Aid Work Becoming More Risky in Baghdad


8-23-07, 9:27 am

BAGHDAD, 22 August 2007 (IRIN) - Aid workers are struggling to find safer ways to deliver aid to displaced and vulnerable families in Baghdad. The city, which is now effectively divided along religious lines, is increasingly under the control of armed gangs and is seen by aid agencies as the most dangerous place in Iraq in which to operate.

'We don't have freedom to deliver aid to displaced families,' Fatah Ahmed, vice-president of the Iraqi Aid Association (IAA), said. 'Unfortunately, we have to choose which families to help taking into account the safety of our volunteers.'

'Sunni volunteers are being sent to Sunni neighborhoods and Shia to Shia areas,' he added.

Ahmed recently became vice-president of the IAA after Jamal Hussein, the former vice-president, was killed while delivering aid in a Baghdad suburb.

'He was killed because he was a Shia helping Sunni families. For this reason we prefer to send volunteers to areas where at least they can be welcomed,' he said.

Safety ratings

According to Mayada Marouf, a spokesperson for the locally-based group Keeping Children Alive (KCA), local aid agencies have rated neighbourhoods according to their safety, leaving the most dangerous areas to be covered by the Ministry of Displacement and Migration.

'Dora, Sadr City, Adhamiyah, Alawi, Batawin, Hayfa and Hurryia are the most dangerous places,' Mayada said.

'We had to stop using cars with emblems of our aid organization to prevent us being targeted,' she said. 'We have to carry the supplies in small cars making many trips, each time taking a different route.'

Mayada and Ahmed agreed that Baghdad had never been so violent, and aid had never been so hard to deliver. They said many local non-governmental organizations (NGOs) had stopped their operations after being targeted.

'The easiest way for them [armed groups] to make you stop your work is by kidnapping one of your volunteers. Since December 2006 when Iraqi Red Crescent staff were kidnapped, we have become scared and have had to adopt a low profile in our work, delivering aid according to which areas are safe, rather than which ones have more needs,' Mayada said.

'Some aid agencies have moved to northern areas of Iraq to continue their work in relative safety, even if the needs there are less than in Baghdad,' Ahmed said.

Needs greatest in most dangerous areas

Most of the displacement camps in need are located in or near dangerous areas.

'I understand that volunteers have to look after their safety but they cannot leave the provision of assistance in such areas in the hands of the government which isn't doing anything,' said Jabbar Muhammad, a humanitarian specialist at Baghdad University.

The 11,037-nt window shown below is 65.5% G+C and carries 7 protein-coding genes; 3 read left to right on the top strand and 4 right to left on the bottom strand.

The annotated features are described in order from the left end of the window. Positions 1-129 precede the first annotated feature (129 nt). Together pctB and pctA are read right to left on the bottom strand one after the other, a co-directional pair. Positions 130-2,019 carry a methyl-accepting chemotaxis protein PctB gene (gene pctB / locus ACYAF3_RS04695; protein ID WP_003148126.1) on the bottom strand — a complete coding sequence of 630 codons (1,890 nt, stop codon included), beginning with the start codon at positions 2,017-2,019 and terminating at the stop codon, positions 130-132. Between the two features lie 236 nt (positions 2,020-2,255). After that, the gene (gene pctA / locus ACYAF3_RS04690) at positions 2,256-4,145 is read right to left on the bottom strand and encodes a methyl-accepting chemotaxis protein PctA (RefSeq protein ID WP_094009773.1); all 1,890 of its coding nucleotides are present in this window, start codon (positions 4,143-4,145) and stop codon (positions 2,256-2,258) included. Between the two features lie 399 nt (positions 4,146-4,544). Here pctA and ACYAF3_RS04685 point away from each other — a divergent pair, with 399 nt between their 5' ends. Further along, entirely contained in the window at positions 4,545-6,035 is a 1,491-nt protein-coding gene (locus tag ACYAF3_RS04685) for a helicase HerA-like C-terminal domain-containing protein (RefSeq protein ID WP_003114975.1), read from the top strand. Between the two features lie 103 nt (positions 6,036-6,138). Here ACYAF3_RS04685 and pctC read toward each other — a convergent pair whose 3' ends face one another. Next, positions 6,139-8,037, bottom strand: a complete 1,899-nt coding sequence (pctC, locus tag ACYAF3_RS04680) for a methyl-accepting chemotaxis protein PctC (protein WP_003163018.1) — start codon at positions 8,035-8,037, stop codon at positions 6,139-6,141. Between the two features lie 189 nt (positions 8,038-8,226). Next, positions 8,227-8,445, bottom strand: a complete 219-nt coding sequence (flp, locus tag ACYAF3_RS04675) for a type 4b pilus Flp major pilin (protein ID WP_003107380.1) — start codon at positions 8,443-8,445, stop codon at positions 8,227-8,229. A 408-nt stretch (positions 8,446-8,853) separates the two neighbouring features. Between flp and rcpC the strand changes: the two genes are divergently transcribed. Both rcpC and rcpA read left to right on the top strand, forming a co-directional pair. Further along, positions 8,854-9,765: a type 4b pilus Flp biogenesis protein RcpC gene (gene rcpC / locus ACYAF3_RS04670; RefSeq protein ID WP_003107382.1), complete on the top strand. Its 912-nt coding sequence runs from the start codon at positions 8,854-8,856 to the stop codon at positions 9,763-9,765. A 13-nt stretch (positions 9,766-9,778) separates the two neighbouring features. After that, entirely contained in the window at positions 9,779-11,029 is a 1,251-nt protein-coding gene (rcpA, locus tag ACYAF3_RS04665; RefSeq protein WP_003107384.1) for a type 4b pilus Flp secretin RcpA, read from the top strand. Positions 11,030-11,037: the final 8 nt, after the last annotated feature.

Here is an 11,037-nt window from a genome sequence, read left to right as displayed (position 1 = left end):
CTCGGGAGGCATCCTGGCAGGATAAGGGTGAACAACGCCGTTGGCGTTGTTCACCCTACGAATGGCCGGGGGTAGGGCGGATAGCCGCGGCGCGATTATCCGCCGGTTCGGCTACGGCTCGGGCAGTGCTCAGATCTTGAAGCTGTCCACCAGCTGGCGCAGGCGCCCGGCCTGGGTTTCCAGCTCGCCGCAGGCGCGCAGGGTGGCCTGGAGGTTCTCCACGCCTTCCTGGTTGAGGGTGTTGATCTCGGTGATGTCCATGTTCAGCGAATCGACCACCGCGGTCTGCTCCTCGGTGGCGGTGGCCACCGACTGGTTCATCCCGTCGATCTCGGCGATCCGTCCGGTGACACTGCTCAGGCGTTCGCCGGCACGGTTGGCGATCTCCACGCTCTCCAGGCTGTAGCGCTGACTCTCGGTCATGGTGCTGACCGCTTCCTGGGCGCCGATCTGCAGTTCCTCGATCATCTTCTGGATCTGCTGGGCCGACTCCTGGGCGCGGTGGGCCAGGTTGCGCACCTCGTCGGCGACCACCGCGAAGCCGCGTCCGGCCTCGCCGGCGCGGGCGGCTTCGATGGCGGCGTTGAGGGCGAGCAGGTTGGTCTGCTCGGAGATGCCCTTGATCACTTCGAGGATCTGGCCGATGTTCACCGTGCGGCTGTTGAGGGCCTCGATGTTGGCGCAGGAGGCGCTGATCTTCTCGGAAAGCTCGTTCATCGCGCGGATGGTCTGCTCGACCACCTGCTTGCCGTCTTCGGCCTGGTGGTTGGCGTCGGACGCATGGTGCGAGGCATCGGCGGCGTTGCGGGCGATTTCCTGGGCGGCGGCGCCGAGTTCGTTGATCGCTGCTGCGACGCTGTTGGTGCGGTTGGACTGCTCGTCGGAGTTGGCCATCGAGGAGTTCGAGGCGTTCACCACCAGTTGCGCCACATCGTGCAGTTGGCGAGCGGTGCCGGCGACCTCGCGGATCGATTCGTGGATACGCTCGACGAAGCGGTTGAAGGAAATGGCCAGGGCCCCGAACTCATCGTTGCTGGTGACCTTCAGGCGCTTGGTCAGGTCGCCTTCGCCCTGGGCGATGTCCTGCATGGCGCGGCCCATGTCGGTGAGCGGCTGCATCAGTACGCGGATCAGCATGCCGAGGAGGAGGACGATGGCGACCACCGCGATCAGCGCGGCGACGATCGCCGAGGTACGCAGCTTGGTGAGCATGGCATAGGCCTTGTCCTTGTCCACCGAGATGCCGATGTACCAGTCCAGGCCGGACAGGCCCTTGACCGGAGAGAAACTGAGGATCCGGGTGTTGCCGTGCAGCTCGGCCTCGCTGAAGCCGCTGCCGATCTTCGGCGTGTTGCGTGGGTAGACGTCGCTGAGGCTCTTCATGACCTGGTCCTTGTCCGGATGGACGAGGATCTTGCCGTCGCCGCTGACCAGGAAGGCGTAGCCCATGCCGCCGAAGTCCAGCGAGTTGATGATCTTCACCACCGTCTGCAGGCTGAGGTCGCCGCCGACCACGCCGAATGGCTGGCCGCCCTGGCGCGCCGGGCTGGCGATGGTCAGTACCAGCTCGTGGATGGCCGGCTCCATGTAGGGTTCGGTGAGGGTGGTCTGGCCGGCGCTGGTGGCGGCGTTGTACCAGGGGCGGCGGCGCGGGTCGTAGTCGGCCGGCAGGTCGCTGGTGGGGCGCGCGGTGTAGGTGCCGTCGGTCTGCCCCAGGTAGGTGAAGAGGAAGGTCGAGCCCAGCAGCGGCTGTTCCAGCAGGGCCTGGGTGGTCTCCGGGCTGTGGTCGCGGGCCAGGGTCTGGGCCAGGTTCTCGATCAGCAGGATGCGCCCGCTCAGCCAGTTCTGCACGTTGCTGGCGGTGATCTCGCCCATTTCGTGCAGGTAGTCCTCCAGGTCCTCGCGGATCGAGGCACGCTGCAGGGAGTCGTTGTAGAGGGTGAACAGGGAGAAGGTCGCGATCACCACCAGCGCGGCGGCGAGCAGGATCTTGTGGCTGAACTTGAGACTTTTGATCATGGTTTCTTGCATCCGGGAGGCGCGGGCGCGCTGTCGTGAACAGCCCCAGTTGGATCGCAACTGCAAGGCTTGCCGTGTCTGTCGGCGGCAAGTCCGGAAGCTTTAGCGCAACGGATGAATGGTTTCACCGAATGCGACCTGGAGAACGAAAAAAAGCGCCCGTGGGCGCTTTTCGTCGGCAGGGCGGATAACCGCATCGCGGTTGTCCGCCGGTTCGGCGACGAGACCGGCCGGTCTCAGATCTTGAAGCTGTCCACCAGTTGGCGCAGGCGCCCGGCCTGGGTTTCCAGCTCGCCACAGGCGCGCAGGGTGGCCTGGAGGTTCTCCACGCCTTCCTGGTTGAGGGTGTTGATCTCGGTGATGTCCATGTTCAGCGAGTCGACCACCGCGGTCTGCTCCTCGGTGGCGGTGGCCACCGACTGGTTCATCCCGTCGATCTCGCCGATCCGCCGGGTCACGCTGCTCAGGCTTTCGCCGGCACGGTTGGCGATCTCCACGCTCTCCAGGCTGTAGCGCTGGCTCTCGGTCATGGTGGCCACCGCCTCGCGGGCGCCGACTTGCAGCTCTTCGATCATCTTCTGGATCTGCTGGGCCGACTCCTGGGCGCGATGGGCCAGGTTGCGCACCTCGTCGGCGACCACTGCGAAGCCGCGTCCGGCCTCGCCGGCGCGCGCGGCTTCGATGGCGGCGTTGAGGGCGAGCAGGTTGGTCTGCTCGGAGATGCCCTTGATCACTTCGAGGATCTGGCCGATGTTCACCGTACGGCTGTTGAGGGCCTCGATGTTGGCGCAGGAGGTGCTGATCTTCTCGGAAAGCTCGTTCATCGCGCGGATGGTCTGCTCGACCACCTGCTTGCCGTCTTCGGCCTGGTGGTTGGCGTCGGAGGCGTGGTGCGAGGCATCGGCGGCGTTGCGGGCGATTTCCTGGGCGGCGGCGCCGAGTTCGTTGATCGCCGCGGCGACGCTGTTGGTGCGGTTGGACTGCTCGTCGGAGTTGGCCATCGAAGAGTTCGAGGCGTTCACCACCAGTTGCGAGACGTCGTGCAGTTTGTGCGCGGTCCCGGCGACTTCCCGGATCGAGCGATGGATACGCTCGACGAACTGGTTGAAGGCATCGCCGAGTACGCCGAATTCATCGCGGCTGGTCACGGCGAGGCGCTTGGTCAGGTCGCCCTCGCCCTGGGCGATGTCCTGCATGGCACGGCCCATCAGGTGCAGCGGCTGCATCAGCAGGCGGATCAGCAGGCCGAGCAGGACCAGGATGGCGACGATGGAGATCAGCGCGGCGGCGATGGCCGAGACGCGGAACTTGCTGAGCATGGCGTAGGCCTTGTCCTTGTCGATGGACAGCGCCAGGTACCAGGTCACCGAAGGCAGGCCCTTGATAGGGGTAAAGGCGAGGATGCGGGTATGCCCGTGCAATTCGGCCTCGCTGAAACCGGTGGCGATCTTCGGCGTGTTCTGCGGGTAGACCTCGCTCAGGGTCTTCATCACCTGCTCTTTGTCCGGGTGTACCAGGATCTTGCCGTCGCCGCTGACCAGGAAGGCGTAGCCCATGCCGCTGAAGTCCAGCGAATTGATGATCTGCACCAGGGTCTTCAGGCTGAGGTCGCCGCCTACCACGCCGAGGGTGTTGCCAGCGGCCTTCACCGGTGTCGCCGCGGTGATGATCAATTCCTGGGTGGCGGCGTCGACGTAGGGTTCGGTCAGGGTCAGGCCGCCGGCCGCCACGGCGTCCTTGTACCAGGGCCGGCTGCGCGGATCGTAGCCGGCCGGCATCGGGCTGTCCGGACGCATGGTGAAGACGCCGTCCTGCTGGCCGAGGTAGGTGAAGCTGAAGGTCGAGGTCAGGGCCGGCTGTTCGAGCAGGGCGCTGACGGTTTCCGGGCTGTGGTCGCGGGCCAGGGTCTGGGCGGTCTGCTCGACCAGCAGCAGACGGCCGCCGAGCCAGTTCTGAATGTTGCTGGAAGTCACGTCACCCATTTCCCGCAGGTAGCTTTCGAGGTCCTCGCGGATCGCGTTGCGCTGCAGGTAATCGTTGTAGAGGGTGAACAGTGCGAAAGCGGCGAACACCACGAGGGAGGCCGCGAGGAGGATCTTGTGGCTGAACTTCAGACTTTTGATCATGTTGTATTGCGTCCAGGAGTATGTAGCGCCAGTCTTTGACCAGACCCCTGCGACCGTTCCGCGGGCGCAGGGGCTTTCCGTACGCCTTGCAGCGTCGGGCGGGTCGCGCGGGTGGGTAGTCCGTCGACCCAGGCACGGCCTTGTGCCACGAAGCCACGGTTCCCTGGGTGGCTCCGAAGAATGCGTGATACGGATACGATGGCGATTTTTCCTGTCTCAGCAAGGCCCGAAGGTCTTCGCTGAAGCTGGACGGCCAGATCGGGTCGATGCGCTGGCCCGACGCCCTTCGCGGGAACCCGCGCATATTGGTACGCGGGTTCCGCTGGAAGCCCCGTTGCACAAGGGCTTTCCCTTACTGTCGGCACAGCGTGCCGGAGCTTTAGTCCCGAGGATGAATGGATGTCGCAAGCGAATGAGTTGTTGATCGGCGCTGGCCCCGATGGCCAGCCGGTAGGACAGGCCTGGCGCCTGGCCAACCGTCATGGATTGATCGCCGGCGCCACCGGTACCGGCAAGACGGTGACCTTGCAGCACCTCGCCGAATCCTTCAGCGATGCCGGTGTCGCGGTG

'Many neighborhoods have more dangerous and safer days, and aid agencies just have to heed this and deliver their supplies on safer days,' Muhammad added.

The Ministry of Displacement and Migration said government employees often faced more danger in distributing aid than aid workers.

'Some areas of the capital like Dora and Alawi have been without assistance for more than three months because aid workers cannot go in for security reasons, and we cannot enter the area as we too could be targeted,' said a senior ministry official who preferred anonymity. 'And I can guarantee than our budget is even less than those of the local aid agencies.'

Balance to be struck

But for Cedric Turlan, Information and Communications Officer of the NGO Coordination Committee in Iraq (NCCI), the choice is never about which takes priority, safety or delivery, but what is the best way of taking both into account.

'You can't have one without the other, and with approximately 100 aid workers killed in Iraq [to date], the lessons learned were dearly bought,' Turlan told IRIN.

'Aid workers face the same risks and difficulties as all other civilians. Therefore, a bad security situation obviously makes the delivery of aid more difficult,' Turlan said. 'A key element in addressing the humanitarian crisis on the ground is for relief and aid agencies to have access to areas where they are assisting the vulnerable.'

According to Turlan, NGOs have to manage the everyday realities on the ground to achieve their stated goals without compromising their integrity. At the same time, the principles of the Code of Conduct for the International Red Cross and Red Crescent Movements and NGOs in Disaster Relief (CoC), remain 'non-negotiable'.

'In this context it is important to remind ourselves that there is a hierarchy within the principles of the CoC. At the top of this hierarchy is the absolutely non-flexible statement that 'the humanitarian imperative comes first',' he said.

Turlan listed a number of elements indispensable for humanitarian access: presence on the ground, coordination and networking, diverse resources, trust and timing.


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